Online Math Teachers' Circle

Thursdays at 4:30pm PDT to 6:00pm PDT

Audience: Educators, Teachers, & Mathematicians

Description: Every week we’ll have a new presenter showcasing a fun and interesting problem for teachers to explore. Sessions are typically 90 minutes long with a mix of webinar style presentation and small group discussion.

Previous Sessions

Desmos Online Activites
June 17, 2020

Facilitated by Chris Bolognese
Columbus MTC and Columbus Academy

In this session Chris shows how Desmos Online Activity Builder can be used for interactive online teaching.

Math, Art, & "Disciplined Creativity"
June 16, 2020

Facilitated by Fred Peck and Matt Roscoe
University of Montana and the Montana Math Teachers’ Circle

The mathematician Paul Lockhart describes mathematics as a playground for the imagination, where “things are as we want them to be.” But also, mathematics is a discipline with rules and standards. Taken together, we can say that mathematics is disciplined creativity where we “ask simple and elegant questions about imaginary creations, and craft satisfying and beautiful explanations.”

In this session we’ll engage in some disciplined creativity. We’ll create mathematical art using an activity from @anniek_p’s #mathartchallenge series. We’ll ask simple & elegant questions about our creations, and attempt to craft satisfying & beautiful explanations.

Participants: If possible, please have graph paper or dot paper available.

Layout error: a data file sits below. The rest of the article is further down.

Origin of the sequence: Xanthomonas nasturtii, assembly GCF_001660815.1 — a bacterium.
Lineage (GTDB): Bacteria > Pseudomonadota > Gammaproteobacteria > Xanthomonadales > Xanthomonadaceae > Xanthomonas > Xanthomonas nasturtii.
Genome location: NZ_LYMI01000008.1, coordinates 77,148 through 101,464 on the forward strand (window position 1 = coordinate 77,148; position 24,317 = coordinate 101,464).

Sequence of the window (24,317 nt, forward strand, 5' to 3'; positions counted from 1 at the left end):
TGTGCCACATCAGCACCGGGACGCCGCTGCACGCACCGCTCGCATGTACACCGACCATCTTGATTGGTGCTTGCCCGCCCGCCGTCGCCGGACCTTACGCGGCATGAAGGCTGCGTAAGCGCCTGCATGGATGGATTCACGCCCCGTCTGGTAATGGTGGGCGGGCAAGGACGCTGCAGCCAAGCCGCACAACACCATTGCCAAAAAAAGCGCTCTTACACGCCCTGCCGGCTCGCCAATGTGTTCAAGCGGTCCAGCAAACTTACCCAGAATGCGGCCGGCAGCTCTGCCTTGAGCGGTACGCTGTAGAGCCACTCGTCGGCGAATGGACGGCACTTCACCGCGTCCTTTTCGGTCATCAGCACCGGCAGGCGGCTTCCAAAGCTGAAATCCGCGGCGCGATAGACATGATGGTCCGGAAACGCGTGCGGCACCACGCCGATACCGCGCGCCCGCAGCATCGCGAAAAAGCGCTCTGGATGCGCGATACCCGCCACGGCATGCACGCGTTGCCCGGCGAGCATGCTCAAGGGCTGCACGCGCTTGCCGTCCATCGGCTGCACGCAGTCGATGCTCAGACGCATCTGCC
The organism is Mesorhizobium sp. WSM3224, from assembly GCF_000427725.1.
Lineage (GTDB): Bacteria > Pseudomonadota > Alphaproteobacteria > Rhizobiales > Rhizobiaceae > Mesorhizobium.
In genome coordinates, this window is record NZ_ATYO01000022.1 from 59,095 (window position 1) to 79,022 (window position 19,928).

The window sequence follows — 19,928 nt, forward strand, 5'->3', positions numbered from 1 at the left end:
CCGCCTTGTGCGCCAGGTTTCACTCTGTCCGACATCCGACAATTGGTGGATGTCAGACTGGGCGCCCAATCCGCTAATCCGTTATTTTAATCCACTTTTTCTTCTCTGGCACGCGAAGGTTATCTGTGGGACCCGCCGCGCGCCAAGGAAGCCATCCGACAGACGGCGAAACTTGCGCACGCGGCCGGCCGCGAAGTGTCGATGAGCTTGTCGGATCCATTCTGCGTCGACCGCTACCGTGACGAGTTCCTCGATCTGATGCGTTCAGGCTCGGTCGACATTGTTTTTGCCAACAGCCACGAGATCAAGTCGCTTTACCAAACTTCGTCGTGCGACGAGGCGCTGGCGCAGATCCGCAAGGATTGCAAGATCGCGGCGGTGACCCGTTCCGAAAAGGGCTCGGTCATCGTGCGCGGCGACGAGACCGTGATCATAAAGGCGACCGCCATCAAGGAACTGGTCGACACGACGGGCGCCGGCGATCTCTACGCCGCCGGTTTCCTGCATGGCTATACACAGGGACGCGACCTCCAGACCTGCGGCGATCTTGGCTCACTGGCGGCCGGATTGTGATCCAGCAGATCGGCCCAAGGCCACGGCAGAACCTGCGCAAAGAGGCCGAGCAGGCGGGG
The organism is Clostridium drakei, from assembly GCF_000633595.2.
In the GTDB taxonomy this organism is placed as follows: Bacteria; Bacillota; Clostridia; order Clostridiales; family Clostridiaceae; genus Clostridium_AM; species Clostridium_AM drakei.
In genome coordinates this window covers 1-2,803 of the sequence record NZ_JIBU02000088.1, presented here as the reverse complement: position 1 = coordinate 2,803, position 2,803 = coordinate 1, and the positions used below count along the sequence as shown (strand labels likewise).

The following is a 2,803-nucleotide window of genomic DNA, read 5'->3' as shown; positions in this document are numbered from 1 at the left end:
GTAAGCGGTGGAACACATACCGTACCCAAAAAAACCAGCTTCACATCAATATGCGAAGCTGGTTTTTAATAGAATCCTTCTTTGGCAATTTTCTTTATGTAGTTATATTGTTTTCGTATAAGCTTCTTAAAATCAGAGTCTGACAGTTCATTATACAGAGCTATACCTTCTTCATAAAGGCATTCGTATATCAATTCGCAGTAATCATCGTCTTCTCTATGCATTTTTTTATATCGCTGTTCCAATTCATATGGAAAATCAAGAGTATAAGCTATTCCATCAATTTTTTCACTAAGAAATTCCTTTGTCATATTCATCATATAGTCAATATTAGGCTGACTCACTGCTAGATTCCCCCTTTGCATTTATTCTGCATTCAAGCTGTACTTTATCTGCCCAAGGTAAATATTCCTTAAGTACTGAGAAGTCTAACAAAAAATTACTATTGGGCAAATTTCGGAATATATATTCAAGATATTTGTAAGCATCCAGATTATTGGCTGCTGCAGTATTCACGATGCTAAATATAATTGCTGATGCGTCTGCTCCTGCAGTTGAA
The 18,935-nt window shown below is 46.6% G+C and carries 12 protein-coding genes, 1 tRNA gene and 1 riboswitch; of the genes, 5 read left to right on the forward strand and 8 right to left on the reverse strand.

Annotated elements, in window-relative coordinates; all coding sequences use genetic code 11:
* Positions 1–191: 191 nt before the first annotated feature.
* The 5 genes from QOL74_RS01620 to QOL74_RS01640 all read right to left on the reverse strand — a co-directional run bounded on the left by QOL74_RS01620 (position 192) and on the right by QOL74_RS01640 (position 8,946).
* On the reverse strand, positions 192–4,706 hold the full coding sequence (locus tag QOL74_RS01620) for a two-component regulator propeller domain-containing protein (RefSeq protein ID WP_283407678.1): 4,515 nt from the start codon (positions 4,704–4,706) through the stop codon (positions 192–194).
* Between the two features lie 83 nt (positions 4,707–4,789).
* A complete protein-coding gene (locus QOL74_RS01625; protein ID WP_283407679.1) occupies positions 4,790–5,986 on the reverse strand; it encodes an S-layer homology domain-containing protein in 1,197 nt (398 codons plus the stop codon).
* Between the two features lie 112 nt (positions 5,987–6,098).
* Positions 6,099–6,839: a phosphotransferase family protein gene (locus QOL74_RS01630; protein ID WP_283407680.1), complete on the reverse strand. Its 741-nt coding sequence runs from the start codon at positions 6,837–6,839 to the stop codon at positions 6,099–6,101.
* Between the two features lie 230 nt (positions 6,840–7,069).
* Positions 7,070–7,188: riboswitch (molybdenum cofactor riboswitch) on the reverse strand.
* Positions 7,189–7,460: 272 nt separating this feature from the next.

Math and art with the Montana MTC (photos by Fred Peck).

The Game of Life
June 9, 2020

Facilitated by Scott Kim
Math Monday and Game Thinking

Join us as we explore John Conway’s Game of Life, one of the most mind-expanding mathematical playgrounds ever invented. It is based on cellular automata — an area of mathematics that gave rise to computers and the computerized world we now live in. Think Minecraft meets Rube Goldberg machines. You’ll learn how to play Life using physical manipulatives, then go deeper with computer versions of Life. Along the way you’ll ponder deep questions about physics, biology, computability, and how complex behavior can arise from simple rules.

View Scott Kim’s slides from the session

Blue Dot Solitaire
May 26th, 2020

We’ll play “Blue Dot Solitaire,” a game involving a row of blue and yellow dots. Our goal is to remove all the dots by following two simple rules. How do we win? Are there cases when we can’t win the game? Join us in our exploration, which uses Desmos and a web application of the game. This session is the collaborative work of Chris Bolognese (Columbus MTC), Nathan Borchelt & Sloan Despeaux (Smoky Mountain MTC & NC Network of MTCs), Anne Ho (TN Eastern & Appalachian MTC), and Lizi Metts (MTC of Middle TN).

How to fold into thirds
May 19th, 2020

It is pretty easy to accurately fold a tie or a strip of paper or length of chord in half, or quarters, or even eighths. But how do you fold a strip into accurate thirds? Or how about sevenths? (Does this issue actually come up in everyday life?) Let’s play with some fun folding math and figure out how to become masters in folding lengths into most any fraction you like! Wild math to behold! 

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